Well, and one day we visited a temple which was located opposite the river and I was told by my guidebook that there’s a “floating nun show” in the temple but what I actually expected earlier was to climb up into this temple and get inside the cave from a dragon mouth. I knew it from elsewhere on internet long ago. So I was quite excited when knowing that there’s another show called “floating nun show”, a miracle that a nun could float on the water! I thought it would be something like Chinese’s WuXia fiction! But I turned up quite disappointed when I found out the nun was not completely “sitting/floating” on the water, but perhaps I was over expected after knowing so many WuXia fictions thingy. It was a very silly expectation! Ha! But the MOST disappointed
Walking the tigers home!
thing was I didn’t find any dragon’s mouth, body or tail!! We did see the stairs up into the cave, but wasn’t any mouth like I’d seen on internet before. We then left out wondering what’s been happened to this temple before!
Hmm, kanchanaburi night times was simple, there’re loads of markets around, and of course bars too! We have been enjoying the bars which were ok, except the killing mosquitoes! But every night, I ended up Changover (their local beer - Chang) in my balcony listening to the decent natural sound. And another night, we were pleasant to chat with Bew and Kurt at our comfort guest house. Kurt was a Swiss, who was being alone without any family member now. He had been to Southeast Asia a couple times before, and he came to Penang once before and was ready for his second visit and headed to Langkawi after that. He told us lots about his traveling experiences while treated us some Swiss chocolates that he has been carrying along the road. Sadly I couldn’t mark the different!
After the hangover night, we were almost missed out our train and thanks to Bew who promised to
make us breakfast and he really made it at 6am! After wolfing our breakfast, Bew asked for a picture together, and then after a quick goodbye to Kurt and Bew, we quickly hopped on the train and set off to Thonburi, headed to Khaso San Road!
Khao San road is definitely one of the backpackers’ choices to stop at while in Bangkok, it was full of foreigners and local Thais. Here we found everything people might possibly need: cheap accommodation, great street food, travel agencies, souvenirs & jewellery shops, tailors, massage parlor, yoga studios….and the list goes on. Lots of bars open on the street where tourists can buckets full of Thai whiskey, coke and whatever. It was fairly easy to communicate with the locals here, as they could speak quite good English. There’re mass of budget accommodation here and we couldn’t find the one we’d planed earlier. And to ease our heavy loads after the long walks, we simply choose one and took a short nap after days of hangover. At night we were supposed to meet Kurt here but somehow we lost our contact and we didn’t get his call as well. And so we strolling around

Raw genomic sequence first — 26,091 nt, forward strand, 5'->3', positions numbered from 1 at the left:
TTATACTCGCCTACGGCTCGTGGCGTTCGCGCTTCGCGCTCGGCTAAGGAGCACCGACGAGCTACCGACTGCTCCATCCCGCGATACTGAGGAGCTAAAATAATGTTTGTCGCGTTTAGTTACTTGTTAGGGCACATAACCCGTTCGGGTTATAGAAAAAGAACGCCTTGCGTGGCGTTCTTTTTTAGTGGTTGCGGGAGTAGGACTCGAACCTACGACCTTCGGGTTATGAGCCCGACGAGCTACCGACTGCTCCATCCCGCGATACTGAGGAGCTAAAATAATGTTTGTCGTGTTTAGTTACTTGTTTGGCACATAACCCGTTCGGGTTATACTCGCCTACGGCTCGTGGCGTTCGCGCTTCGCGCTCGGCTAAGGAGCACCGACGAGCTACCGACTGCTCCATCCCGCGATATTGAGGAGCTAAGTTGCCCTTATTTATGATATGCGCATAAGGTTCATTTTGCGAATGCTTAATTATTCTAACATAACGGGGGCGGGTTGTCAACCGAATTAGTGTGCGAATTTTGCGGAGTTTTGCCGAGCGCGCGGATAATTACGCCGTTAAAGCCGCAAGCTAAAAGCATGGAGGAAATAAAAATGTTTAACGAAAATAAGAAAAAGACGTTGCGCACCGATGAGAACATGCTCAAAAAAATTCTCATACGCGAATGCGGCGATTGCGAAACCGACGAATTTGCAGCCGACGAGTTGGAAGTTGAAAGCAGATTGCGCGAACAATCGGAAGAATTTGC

every stalls and eventually bought some t shirts and sit back for some beers again while watching the crowd passing by. Well, it looks like a foreign community of Thailand here. Quiet an excellent night spot!
We headed to Muang Boran (Ancient city) the other day which was about 40km from Bangkok, but was a long way from Khao San Road. It was not that touristy here which was good but the whether was soooo hot! We rented a bicycle to cycle around as it’s very huge compound. It is the largest outdoor museum in the world with 116 scaled-down replicas of Thailand's most historically significant structures built on 320 acres of land. It has the shape of Thailand inside its huge park. In there, we discovered the greatest architectural treasures of Thailand including 3 pagoda pass, the grand palace, floating market, Ayuthaya’s ruins, Lopburi ruins, multi-headed snakes, footprint of Buddha…… Etc. the architecture was so grand! It’s so great to have the overview of Thailand just within one day! A masterpiece that not to be missed! At last, we’ve to leave this memorable place and back down to Bangkok after the 5 hours cycling tiredly.
market is one of the largest markets in the world, and we went there with no hope of seeing it all, it’s yet another indescribable huge market and I believe anyone could easily get lost inside the market. We saw many things that we’ve never seen before here, some odd and hilarious thingy, even animals! We spent our time get lost and wandering around and I’d bought myself another tshirt. After all, we didn’t have much time for shopping as we got to ready for our flight.
So it was a farewell to Thailand, thanks for the Thai people which are always kind and friendly, and also their great culture and religions! We’ve seen lots of interesting things here like motorcycle taxis, elephants in the city, buckets of alcohol, waterborne living style, tigers, many images of king, Thai smile, Thai food, Thai Wats and loads more………..etc. Fang and I were really impressed of Thai people and their culture, it was brilliant and indescribable experiences and we promised to be there again in the future for the other parts of Thailand and then further up north to other countries as well.
There are more photos below